Because lies embraced our whole culture since 2020, and because public intellectuals for the most part did not stand up to the lies at the time, and because many even participated in the lies (hello, Sam Harris); since horrible things happened to those of us who did stand up to the lies — most public intellectuals at this moment cannot address the really important events of the recent past.

And from conversations I had with people in liberal-elite publishing, media, education, and the arts — these public intellectuals are being enabled in their silence or distraction or collusion, by a cultural nexus that wants them silent. 

The consensus in media-elite land is that no one wants to talk about these issues at all. 

“People just want to move on,” I keep hearing, in my former haunts in Manhattan and Brooklyn. 

Don’t talk about it. 

So this all leads to a weird situation, culturally, now, indeed. 

In the world of alt-media independent exiled dissidents, where I live most of the time, we are having the most riveting, important conversations of our lives. This is because we all know civilization itself, and liberty itself, and maybe even the fate of the human race itself, are at stake every day. 

In the polite elite-media circles of Brooklyn and New York, to which I returned briefly to dip a toe in the water, people are — not talking about any of it. 

They are not talking about the enslavement of humanity. They are not talking about young adults dropping dead. 

They are talking about fermentation. They are talking about pets. They are talking, endlessly, like stalkers who cannot let it go, about how bad Donald Trump is, down to what he has for dinner in Mar-a-Lago.

The New York Times these days has the most boring headlines I have read in my life, and it is for this reason: the truth of our time is toxic to the editors of that newspaper, because they bathed in the money of the lies.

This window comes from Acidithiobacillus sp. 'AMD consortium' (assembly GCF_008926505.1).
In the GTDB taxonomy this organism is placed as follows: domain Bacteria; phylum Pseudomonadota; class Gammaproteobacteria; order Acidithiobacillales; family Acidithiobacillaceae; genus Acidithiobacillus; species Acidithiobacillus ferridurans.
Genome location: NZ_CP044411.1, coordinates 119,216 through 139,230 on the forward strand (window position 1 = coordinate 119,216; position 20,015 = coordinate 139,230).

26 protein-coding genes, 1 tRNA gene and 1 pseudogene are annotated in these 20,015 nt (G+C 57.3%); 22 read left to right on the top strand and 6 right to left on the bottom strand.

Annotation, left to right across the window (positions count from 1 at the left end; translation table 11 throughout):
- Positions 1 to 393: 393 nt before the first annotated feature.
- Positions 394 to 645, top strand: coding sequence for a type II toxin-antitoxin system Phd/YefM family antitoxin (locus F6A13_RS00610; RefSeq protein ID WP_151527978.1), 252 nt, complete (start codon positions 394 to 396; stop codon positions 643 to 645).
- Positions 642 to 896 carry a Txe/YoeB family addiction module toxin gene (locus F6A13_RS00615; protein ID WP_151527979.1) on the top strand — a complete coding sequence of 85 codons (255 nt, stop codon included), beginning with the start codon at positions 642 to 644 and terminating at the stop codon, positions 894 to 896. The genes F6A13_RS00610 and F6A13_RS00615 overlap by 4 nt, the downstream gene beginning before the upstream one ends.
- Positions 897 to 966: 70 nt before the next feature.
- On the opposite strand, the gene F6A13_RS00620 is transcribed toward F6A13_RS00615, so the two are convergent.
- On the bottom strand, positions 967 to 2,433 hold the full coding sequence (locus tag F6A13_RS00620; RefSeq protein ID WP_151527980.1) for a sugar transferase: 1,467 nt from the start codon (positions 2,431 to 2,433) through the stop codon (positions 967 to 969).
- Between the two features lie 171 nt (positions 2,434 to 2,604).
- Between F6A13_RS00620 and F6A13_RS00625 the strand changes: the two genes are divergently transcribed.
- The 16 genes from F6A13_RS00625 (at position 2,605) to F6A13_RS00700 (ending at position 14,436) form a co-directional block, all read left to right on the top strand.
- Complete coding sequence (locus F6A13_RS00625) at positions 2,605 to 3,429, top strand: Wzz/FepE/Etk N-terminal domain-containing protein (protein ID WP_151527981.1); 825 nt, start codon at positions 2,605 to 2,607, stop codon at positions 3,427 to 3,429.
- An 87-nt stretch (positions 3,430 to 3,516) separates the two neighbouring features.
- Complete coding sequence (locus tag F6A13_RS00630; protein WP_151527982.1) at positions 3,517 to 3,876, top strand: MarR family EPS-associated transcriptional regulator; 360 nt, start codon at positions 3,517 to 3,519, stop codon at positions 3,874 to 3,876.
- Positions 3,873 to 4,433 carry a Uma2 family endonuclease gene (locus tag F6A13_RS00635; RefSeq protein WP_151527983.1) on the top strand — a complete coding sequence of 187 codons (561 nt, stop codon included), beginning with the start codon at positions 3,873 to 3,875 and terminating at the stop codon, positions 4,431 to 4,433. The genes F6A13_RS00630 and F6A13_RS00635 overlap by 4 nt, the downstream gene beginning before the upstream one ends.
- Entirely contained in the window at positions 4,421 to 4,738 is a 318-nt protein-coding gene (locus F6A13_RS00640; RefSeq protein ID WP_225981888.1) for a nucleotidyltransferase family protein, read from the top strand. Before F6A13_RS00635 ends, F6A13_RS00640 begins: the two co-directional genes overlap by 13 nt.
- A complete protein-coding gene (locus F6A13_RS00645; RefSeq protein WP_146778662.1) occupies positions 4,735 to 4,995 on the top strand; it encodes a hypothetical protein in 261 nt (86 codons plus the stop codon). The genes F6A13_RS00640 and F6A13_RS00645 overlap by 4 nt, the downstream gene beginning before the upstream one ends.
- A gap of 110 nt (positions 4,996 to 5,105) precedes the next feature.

In addition to these cruelly soporific headlines, the New York Times is down to running fully imaginary stories that the editors must believe someone somewhere will accept without howling skepticism: “New Data Links Pandemic’s Origins to Raccoon Dogs at Wuhan Market.”

Then, of course, having committed that journalistic crime, the editors need to run this tragically hilarious sub-headline: 

“What Are Raccoon Dogs?

A formerly great newspaper has run its way through through bats and civet cats, burning its credibility wholesale in a gigantic bonfire of flat-out state-mouthpiece deception and uncorrected assertions for 3 full years, and is now digging up the specter of raccoon dogs. It is explaining their mating habits to its readers — stop the presses! — even as elsewhere in untouchable-reality-land, Dr Fauci furiously backpedals, trying to avoid charges of crimes against humanity. 

A formerly great city of public intellectuals is unable to address current reality and is taking walks. 

It is as if New York City and all its thought leaders are enchanted, ensorcelled, staring at one another, mouths open, unspeaking, inside of a conceptual snow globe, while all the rest of us ostracized dissidents are carrying on around this frozen spectacle, fighting a hand-to-hand-combat revolution.

I sighed, as I left the bookstore, and made my way through the freely moving hipster crowds. 

We don’t fight for freedom so that we can get credit.

We don’t fight for truth because we want a byline.

We do both just because we can’t help it.

We do both because our Founders fought to the death so that we ourselves would be free one day.

And we fight so that little children whom we will never live to see, will grow up free.

But it is painful to witness the beating heart of what had been a great culture, stunned and muted in denial, and unable to function intellectually. 

I guess we just need to leave the sadly rotting carcass of the establishment culture of lies and denial behind.

I say that with sorrow. I will miss the bookstores, universities, newspapers that I once revered.

I guess we have to follow the voices of the truth-tellers of the moment, to other, surprising, beleaguered campfires. 

I guess we need to pitch our tents in new fields, outside the walls of the crumbling, breached, and decadent city. 

I guess we need to learn new songs and tell new stories, as we find ourselves alongside other — surprising — fierce, and unbowed, and determined, new comrades in arms.

Reprinted from the author’s Substack

Published under a Creative Commons Attribution 4.0 International License
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  • Naomi Wolf

    Naomi Wolf is a bestselling author, columnist, and professor; she is a graduate of Yale University and received a doctorate from Oxford. She is cofounder and CEO of, a successful civic tech company.